Wednesday, October 24, 2007

For Law Plain and Simple

We hold it to be a fundamental position, that the people have understanding enough to know their interest, and to take care of it. The legitimate object of all governments and laws, therefore, is, to protect men from the force or fraud of others, and not to protect them against themselves. This the law cannot do; and, wherever it assumes this sort of guardianship over men, it degrades and corrupts them without rendering service. How many laws would be expunged from our code, if the doctrine now advanced were more regarded?
George Hay - Speech Delivered in the Legislature of Virginia in the Session of 1816-17

Three and a half centuries ago a party of pamphleteers appeared in England. These "supporters and defenders of liberty and propriety," known to history as the Levellers, stood against the "grandees" and "arbitrarians" of their day by calling for equality under the law and intelligibility in the law. "Yee know," they wrote in A Remonstrance of Many Thousand Citizens (1646), "the Lawes of this Nation are unworthy a Free-People, and deserve from first to last, to be considered, and seriously debated, and reduced to an agreement with common equity, and right reason, which ought to be the Forme and Life of every Government." They dreamt "that all the laws might be reduced to a smaller number to be comprised in one volume in the English tongue, that every free commoner might understand his own proceedings."

Law drowns in its own flood. More than a century later, another bold pamphleteer, Thomas Paine, called for a periodic review of the "whole mass of laws" in order "to bring this misshapen monster into form, and to prevent its lapsing again into a wilderness state." Thomas Jefferson drafted a bill for such a general revision of the laws of Virginia within a few days of his assuming legislative office in 1776, a revision that took two and a half years. Later when President, in 1802, Jefferson targeted the acts of government, writing: "[W]e might hope to see the finances of the Union as clear and intelligible as a merchant's book, so that every member of Congress, and every man of any mind in the Union, should be able to comprehend them, to investigate abuses and consequently control them." Paine advocated sunsetting old laws and acts after a fixed period making ongoing Congressional revision necessary: "If it was made an article in the Constitution, that all laws and acts should cease of themselves in thirty years, and have no legal force beyond that time, it would prevent their becoming too numerous and voluminous, and serve them within view in a compact compass. Such as were proper to be continued, would be enacted again, and those which were not, would go into oblivion."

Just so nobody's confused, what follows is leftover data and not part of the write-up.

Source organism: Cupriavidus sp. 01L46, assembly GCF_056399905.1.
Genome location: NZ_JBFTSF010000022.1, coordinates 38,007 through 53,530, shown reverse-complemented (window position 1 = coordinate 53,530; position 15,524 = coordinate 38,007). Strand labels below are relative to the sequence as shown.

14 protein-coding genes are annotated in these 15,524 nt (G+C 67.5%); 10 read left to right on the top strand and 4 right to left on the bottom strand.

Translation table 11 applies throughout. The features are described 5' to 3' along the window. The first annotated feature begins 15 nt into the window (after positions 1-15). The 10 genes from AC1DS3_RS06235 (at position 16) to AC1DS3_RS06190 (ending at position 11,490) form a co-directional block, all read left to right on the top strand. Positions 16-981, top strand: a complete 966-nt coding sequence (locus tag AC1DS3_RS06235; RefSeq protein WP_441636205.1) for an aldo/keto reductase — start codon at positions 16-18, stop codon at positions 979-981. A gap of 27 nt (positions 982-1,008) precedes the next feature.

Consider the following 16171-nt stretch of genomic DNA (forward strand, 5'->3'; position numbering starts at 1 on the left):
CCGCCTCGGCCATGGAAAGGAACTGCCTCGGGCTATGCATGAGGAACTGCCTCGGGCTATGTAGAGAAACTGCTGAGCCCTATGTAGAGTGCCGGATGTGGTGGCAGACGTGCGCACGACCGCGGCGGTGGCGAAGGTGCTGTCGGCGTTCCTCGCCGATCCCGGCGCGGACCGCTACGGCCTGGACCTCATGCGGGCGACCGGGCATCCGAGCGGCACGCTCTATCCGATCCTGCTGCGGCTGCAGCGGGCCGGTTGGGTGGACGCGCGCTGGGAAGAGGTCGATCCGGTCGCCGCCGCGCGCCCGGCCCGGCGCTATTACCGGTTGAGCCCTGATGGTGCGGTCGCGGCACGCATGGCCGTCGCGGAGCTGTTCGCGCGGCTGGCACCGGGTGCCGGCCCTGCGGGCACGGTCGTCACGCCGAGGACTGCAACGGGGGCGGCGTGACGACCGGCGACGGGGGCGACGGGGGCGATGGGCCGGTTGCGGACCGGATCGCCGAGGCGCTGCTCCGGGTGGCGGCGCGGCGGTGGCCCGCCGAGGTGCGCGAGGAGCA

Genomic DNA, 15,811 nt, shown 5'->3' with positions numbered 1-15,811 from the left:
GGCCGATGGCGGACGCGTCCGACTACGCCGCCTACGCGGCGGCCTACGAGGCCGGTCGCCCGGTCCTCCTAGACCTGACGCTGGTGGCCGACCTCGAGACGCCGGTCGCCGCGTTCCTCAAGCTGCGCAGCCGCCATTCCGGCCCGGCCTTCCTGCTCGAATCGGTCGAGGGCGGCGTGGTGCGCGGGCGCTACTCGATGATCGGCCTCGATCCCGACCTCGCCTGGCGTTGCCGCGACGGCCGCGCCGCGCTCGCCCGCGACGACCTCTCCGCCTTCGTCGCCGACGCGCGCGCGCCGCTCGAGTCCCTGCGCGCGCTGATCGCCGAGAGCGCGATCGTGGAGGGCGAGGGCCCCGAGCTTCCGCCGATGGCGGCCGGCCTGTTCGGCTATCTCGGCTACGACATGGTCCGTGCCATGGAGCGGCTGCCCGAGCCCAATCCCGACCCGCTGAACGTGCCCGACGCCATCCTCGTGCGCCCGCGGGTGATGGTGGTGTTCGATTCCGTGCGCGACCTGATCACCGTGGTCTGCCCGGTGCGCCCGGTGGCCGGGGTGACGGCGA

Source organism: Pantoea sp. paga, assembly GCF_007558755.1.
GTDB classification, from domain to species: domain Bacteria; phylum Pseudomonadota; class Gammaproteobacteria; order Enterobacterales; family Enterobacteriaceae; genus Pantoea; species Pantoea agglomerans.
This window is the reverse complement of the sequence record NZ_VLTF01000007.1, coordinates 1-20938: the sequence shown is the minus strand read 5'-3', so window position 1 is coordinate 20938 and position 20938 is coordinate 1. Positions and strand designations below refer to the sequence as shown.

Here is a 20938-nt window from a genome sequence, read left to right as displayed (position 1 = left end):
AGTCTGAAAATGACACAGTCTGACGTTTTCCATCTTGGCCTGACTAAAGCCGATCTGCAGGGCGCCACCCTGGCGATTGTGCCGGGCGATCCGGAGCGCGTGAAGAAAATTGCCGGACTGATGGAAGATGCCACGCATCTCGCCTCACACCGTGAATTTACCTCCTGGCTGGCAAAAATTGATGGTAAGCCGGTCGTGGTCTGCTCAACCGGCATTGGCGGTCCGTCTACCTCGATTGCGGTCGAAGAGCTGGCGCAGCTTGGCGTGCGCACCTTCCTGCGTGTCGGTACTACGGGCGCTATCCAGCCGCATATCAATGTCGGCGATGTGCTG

Let's reunite law and liberty. "A great idea from the beginning has been working in the minds of this people, and it broke forth with peculiar energy in our Revolution," wrote William Ellery Channing. "This is the idea of human rights. In our Revolution liberty was our watchword... Liberty was always regarded as each man's right, imposing on every other man a moral obligation to abstain from doing it violence. Liberty and law were always united in our minds."

The Solonian Journal shall endeavor to further the cause of such a reunion of law and liberty, humbly recognizing that, in the words of Channing, "Legislation has its limits. It is a power to be wielded against a few evils only. It acts by physical force, and all the higher improvements of human beings come from truth and love. Government does little more than place society in a condition which favors the action of higher powers than its own."

An earlier version of this article appeared in The Minnesota Libertarian January 1995. I added the last paragraph in November 1995. I added the first sentence of the second paragraph in September 2007.

Update (Nov 26, 2007): After reading James Buchanan's book on classical liberalism and, more particularly, on the ethics of liberalism, I should like to emphasize how much more effective a revitalization of the "ethics of liberalism" would be than a mere taming of the wilderness of laws, as necessary and daunting as the latter task may be.

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